Whereas other sports have a structure and a centralized sanctioning body to enforce drug testing procedures and penalties, boxing has nothing even resembling a true and enforceable policy or central authority.
The strictest US commission, by far, is the Nevada State Athletic Commission, but their own testing procedures and standards are, at best, outdated and poorly enforced. Consider this from Mark Zeigler’s report in Ring Magazine:
• Under Nevada ’s program, you get 48 hours’ notice to report to the closest accredited lab for a random test, plenty of time for many banned substances to clear your urine. “That’s random testing?” Goodman asks. “That’s random announced testing. They might as well shoot up a flare to tell them a test is coming.”
• In many labs, no one is following you into the bathroom and making sure the urine sample is indeed yours (as doping control officers do in Olympic-style testing), or closely checking identification so someone who looks like you isn’t showing up, or running DNA tests on the urine to rule out imposters.
• Even if the sample is yours, Nevada doesn’t routinely test for erythropoietin (EPO) and several other potent substances that can be detected in urine using more sophisticated, more expensive, more time consuming methods.
• While the Nevada commissioners can demand blood testing, which can find human growth hormone or identify endurance-boosting blood doping not detectable in urine, Kizer concedes they never have.
• While Nevada has the authority to target-test prior offenders or suspicious athletes based on “cause,” it rarely does. Otherwise, Mosley would be subjected to numerous unannounced, out-of-competition tests based on his admission under oath to using EPO and other illicit substances before the De La Hoya fight. “And if you’re not going to do it on him,” Goodman says, “then who are you doing it on?”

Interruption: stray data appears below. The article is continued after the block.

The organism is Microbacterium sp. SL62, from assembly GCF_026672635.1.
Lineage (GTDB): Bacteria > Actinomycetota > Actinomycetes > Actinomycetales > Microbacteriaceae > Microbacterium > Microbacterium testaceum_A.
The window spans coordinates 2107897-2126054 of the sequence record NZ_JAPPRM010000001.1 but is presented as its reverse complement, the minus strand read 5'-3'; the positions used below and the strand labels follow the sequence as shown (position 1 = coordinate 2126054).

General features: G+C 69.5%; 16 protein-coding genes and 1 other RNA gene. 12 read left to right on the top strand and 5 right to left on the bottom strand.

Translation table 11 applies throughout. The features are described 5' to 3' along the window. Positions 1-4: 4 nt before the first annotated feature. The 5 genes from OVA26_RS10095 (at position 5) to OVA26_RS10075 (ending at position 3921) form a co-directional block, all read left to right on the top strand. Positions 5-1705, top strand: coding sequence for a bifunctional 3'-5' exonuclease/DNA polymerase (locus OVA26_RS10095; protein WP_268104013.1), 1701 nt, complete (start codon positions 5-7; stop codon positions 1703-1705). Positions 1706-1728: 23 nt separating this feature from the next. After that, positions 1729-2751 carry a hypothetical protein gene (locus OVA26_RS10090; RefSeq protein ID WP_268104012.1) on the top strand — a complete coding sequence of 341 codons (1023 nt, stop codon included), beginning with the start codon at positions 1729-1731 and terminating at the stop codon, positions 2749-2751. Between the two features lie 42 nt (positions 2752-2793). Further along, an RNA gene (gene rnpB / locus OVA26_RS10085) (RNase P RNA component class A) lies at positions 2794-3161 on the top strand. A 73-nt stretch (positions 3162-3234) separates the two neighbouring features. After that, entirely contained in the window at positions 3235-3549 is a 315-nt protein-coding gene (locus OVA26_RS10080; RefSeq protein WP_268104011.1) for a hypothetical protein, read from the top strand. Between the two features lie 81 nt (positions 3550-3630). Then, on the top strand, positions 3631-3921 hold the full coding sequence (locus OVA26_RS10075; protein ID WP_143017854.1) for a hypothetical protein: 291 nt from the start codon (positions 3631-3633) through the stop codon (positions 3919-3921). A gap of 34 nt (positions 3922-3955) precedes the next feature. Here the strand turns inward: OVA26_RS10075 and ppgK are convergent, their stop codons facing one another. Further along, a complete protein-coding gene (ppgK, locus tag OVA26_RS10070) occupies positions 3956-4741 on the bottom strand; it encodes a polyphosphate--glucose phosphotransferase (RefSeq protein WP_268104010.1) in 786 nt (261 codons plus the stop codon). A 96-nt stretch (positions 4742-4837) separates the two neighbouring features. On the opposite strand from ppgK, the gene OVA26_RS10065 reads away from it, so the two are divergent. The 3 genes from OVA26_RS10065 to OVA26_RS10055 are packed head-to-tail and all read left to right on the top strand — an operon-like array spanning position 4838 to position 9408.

• Nevada doesn’t keep a log of previous urine and blood test results to track the longitudinal chemical profiles of athletes, in case certain markers indicative of performance-enhancing drug use appear.
So porous are the testing procedures that Victor Conte, who supplied Shane Mosley with his PEDs, admitted to not even looking at the list of banned substances in Nevada. With 48 hours advance notice for urine tests and no random blood testing at all, there was no fear whatsoever of being caught. There was always ample time to load up his fighter and let it cycle out of his system before any testing could occur. And, for some substances, not detectable by commission urine testing (like HGH and EPO), there was no need to hide use at all.
Conte refers to current testing procedures as “IQ tests,” meaning that anyone who knows how to manipulate the system can do so. The only fighters who test positive are those who get careless about their use or slip up by using the few substances which are actually detectable through announced urine testing.
In a sport where an athlete’s life is, literally, on the line, the silence has been deafening with regard to testing reform. At the moment, not a single commission is even considering a change in protocol. The fear of losing big names and the accompanying big events simply supersedes their duty to protect the fighters. Their unwillingness to shake the boat is only prolonging the inevitable and ensuring that the impact will be that much more severe when the truth about PEDs use in boxing actually sees the light of day.
If there’s anything that could truly bring the sport down, it’s the revelation of just how many top stars are cheating the system and turning themselves into human chemistry kits. But, as usual, with only scoundrels and powerless commission seats at the helm, boxing will be left to its own devices and, perhaps, allowed to collapse under the weight of its own power vacuum.